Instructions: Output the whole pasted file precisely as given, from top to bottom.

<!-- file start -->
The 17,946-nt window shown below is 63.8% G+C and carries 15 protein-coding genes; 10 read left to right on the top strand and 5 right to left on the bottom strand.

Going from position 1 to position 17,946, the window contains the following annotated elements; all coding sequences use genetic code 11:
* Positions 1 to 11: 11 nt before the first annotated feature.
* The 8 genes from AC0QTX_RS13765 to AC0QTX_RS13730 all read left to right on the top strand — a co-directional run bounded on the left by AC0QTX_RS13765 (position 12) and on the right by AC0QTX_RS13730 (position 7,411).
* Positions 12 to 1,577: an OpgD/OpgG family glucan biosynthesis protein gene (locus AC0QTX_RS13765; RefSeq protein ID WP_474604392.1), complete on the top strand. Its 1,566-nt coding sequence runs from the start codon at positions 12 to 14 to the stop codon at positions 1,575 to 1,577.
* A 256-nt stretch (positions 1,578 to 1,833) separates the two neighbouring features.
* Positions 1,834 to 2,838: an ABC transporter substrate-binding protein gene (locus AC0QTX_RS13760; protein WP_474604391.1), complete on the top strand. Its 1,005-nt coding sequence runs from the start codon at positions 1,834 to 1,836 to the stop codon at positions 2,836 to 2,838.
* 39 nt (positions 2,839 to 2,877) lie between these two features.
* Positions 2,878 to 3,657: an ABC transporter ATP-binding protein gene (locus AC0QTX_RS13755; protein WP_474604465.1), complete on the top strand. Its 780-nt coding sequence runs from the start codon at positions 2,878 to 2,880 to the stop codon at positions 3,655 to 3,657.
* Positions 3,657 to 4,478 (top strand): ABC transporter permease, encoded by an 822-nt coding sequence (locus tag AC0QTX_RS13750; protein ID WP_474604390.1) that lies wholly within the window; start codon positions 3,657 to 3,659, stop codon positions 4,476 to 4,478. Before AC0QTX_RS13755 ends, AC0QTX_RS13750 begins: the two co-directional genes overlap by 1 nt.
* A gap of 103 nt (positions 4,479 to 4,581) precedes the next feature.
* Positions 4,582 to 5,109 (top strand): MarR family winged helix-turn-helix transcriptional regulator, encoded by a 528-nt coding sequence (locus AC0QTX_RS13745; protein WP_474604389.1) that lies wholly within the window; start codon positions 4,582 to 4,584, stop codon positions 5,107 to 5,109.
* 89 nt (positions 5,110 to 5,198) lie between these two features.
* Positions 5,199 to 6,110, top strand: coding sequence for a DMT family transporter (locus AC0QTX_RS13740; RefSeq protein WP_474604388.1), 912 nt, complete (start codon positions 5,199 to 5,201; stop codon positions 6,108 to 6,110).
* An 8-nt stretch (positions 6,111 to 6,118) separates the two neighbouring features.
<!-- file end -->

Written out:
The 17,946-nt window shown below is 63.8% G+C and carries 15 protein-coding genes; 10 read left to right on the top strand and 5 right to left on the bottom strand.

Going from position 1 to position 17,946, the window contains the following annotated elements; all coding sequences use genetic code 11:
* Positions 1 to 11: 11 nt before the first annotated feature.
* The 8 genes from AC0QTX_RS13765 to AC0QTX_RS13730 all read left to right on the top strand — a co-directional run bounded on the left by AC0QTX_RS13765 (position 12) and on the right by AC0QTX_RS13730 (position 7,411).
* Positions 12 to 1,577: an OpgD/OpgG family glucan biosynthesis protein gene (locus AC0QTX_RS13765; RefSeq protein ID WP_474604392.1), complete on the top strand. Its 1,566-nt coding sequence runs from the start codon at positions 12 to 14 to the stop codon at positions 1,575 to 1,577.
* A 256-nt stretch (positions 1,578 to 1,833) separates the two neighbouring features.
* Positions 1,834 to 2,838: an ABC transporter substrate-binding protein gene (locus AC0QTX_RS13760; protein WP_474604391.1), complete on the top strand. Its 1,005-nt coding sequence runs from the start codon at positions 1,834 to 1,836 to the stop codon at positions 2,836 to 2,838.
* 39 nt (positions 2,839 to 2,877) lie between these two features.
* Positions 2,878 to 3,657: an ABC transporter ATP-binding protein gene (locus AC0QTX_RS13755; protein WP_474604465.1), complete on the top strand. Its 780-nt coding sequence runs from the start codon at positions 2,878 to 2,880 to the stop codon at positions 3,655 to 3,657.
* Positions 3,657 to 4,478 (top strand): ABC transporter permease, encoded by an 822-nt coding sequence (locus tag AC0QTX_RS13750; protein ID WP_474604390.1) that lies wholly within the window; start codon positions 3,657 to 3,659, stop codon positions 4,476 to 4,478. Before AC0QTX_RS13755 ends, AC0QTX_RS13750 begins: the two co-directional genes overlap by 1 nt.
* A gap of 103 nt (positions 4,479 to 4,581) precedes the next feature.
* Positions 4,582 to 5,109 (top strand): MarR family winged helix-turn-helix transcriptional regulator, encoded by a 528-nt coding sequence (locus AC0QTX_RS13745; protein WP_474604389.1) that lies wholly within the window; start codon positions 4,582 to 4,584, stop codon positions 5,107 to 5,109.
* 89 nt (positions 5,110 to 5,198) lie between these two features.
* Positions 5,199 to 6,110, top strand: coding sequence for a DMT family transporter (locus AC0QTX_RS13740; RefSeq protein WP_474604388.1), 912 nt, complete (start codon positions 5,199 to 5,201; stop codon positions 6,108 to 6,110).
* An 8-nt stretch (positions 6,111 to 6,118) separates the two neighbouring features.